Past research on the Sabellian languages has been devoted mainly to the phonetic and morphological features of these languages as elements for the reconstruction of the prehistoric stages of Latin. The present book aims at analysing the semantic, syntactic, and pragmatic features of a subset of grammatical terms, the demonstratives. It contains a thorough description of their synchronic behaviour, which permits both a comparison to the Latin data with new hypotheses on the epigraphic genres in Republican Italy and a reconstruction of the Italic origins of these terms based on typological principles. Neither the grammar of Sabellian nor the pragmatic scope of the Sabellian inscriptions should be considered a priori identical to their Latin comparanda.
Götz Keydana, Georg-August-Universität Göttingen
Being an in-depth study of the syntax and semantics of infinitives in Early Vedic, this book gives a comprehensive account of the various types of infinitive use attested. Furthermore, heuristics are given for identifying infinitives in ancient languages. Durch eine sorgfältige Untersuchung ...
Michaël Peyrot, University of Vienna
The subjunctive is one of the most central categories of the Tocharian verbal system. A thorough analysis of its meaning and formation is the basis for a careful reconstruction of the Proto-Tocharian stage and its derivation from the Indo-European proto-language.
Nicholas Zair, University of Cambridge
In The Reflexes of the Proto-Indo-European Laryngeals in Celtic, Nicholas Zair for the first time collects all the words from the Celtic languages which contained a laryngeal, and identifies the regular results of the laryngeals in each phonetic environment.
Eystein Dahl, University of Bergen
Drawing on insights from formal semantics and linguistic typology, this book presents a comprehensive account of the tense/aspect/mood system in Early Vedic, the language of the Rigveda. It also outlines a theoretical framework for the study of semantics in dead languages.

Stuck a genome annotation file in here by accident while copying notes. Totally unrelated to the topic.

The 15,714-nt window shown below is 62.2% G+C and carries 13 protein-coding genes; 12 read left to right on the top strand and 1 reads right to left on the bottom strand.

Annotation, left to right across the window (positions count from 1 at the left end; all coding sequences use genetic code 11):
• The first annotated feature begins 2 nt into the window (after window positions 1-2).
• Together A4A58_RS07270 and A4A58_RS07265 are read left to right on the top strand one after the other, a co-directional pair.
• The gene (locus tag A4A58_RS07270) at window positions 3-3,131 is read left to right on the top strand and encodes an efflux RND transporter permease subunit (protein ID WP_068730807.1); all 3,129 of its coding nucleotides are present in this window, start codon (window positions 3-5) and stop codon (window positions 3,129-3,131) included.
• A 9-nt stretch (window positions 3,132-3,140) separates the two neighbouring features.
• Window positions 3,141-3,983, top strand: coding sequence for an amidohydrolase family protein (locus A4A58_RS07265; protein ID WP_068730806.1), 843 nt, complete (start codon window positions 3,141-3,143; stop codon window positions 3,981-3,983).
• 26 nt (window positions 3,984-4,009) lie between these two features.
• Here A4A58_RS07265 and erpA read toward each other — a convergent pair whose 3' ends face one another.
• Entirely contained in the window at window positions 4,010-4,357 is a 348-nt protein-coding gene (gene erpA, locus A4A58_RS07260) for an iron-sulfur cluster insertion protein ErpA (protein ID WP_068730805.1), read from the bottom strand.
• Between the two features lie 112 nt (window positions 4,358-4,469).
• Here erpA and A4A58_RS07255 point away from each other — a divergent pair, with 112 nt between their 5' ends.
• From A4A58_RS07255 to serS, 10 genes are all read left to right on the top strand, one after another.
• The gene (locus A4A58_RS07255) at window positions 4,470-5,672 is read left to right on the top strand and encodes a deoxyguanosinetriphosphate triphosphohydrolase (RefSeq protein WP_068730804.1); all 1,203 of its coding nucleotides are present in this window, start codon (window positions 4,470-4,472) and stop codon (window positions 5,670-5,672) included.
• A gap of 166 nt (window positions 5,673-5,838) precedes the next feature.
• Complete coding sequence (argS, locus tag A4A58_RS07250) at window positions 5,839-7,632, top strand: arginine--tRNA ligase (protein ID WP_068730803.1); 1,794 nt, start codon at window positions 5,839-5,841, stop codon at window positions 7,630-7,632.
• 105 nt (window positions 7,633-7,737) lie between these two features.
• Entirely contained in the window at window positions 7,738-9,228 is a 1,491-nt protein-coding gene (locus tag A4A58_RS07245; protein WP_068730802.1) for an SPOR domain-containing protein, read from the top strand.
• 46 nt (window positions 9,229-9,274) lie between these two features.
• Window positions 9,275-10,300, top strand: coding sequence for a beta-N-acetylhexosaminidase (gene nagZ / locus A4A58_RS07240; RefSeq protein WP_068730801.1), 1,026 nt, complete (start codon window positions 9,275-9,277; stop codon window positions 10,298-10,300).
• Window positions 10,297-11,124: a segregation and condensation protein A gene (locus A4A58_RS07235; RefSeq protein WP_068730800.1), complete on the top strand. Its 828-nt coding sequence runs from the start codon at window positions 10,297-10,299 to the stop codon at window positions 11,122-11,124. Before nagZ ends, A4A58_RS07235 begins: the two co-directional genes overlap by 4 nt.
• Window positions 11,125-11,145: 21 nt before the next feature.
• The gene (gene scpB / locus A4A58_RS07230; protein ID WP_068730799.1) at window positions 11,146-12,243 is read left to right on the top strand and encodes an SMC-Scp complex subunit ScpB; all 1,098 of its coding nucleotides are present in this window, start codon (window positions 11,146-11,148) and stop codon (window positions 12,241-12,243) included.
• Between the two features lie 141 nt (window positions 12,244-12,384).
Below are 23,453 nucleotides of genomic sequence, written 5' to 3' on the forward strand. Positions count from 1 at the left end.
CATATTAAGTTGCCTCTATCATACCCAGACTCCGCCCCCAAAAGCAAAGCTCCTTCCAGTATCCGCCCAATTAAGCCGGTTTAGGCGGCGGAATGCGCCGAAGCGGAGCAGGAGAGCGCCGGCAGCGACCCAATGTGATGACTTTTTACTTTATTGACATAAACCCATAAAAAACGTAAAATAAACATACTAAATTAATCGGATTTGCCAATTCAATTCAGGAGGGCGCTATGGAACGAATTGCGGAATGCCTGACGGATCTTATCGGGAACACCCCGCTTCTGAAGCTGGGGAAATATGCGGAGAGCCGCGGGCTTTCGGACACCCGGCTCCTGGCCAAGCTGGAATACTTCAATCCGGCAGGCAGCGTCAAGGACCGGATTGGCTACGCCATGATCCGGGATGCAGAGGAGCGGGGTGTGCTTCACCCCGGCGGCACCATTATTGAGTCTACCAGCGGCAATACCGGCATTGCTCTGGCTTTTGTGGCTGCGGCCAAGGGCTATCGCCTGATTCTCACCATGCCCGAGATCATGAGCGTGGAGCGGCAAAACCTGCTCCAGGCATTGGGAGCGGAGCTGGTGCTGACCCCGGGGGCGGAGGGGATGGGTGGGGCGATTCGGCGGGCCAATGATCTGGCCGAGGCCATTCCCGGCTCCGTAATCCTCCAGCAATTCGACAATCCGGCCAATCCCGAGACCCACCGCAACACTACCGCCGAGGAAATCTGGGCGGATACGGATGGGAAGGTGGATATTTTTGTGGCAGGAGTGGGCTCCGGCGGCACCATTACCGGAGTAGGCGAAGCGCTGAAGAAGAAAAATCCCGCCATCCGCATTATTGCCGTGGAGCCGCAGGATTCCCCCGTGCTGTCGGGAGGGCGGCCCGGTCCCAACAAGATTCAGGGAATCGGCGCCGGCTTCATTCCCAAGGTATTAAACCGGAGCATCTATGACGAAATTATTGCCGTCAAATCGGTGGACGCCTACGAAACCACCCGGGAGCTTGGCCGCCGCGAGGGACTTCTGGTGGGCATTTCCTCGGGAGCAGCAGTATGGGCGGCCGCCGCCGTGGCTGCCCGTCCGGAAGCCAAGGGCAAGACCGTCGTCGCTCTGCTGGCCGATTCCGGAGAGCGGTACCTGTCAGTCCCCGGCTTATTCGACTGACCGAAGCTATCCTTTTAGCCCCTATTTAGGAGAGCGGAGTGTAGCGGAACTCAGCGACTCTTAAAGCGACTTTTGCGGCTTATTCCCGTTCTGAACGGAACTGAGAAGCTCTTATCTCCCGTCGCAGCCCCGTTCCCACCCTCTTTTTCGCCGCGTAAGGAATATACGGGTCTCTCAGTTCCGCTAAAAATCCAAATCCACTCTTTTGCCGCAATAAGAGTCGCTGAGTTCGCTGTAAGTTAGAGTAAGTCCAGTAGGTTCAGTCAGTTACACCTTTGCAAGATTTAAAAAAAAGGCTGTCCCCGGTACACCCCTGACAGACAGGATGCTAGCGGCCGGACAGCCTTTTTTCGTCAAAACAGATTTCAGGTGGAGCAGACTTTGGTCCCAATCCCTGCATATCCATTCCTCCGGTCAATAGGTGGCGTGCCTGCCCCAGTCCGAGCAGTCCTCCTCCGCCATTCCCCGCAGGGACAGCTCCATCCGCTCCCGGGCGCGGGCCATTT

Daniel Petit, Ecole Normale Supérieure, Paris
The Baltic languages (Lithuanian, Latvian, Old Prussian) are well known for their archaic structure. This book is a survey of some major issues of Baltic linguistics (dialectology, accentual system, neuter gender, verbal system, clitic forms).
Melanie Malzahn, University of Vienna
This book presents a synchronic and diachronic study of the verbal system of the two Tocharian languages together with an index listing attested verbal forms and offering semantic and etymological information. The material is based on philological evaluation and incorporates hitherto unpublished ...
Ilya Yakubovich, University of Chicago
Luvian is the language of Anatolian hieroglyphic inscriptions and a close relative of Hittite. This book reconstructs the ethnic history of the Luvians through sociolinguistic methods with an emphasis on the interpretation of linguistic contacts.
Michael Weiss, Cornell University
Taking an approach that combines philological, linguistic, and ritual analysis, Michael Weiss sheds light on many obscure interpretive cruces and also constructs a coherent theory of the entire ritual performance described on Tables III and IV of the Tabulae Iguvinae.
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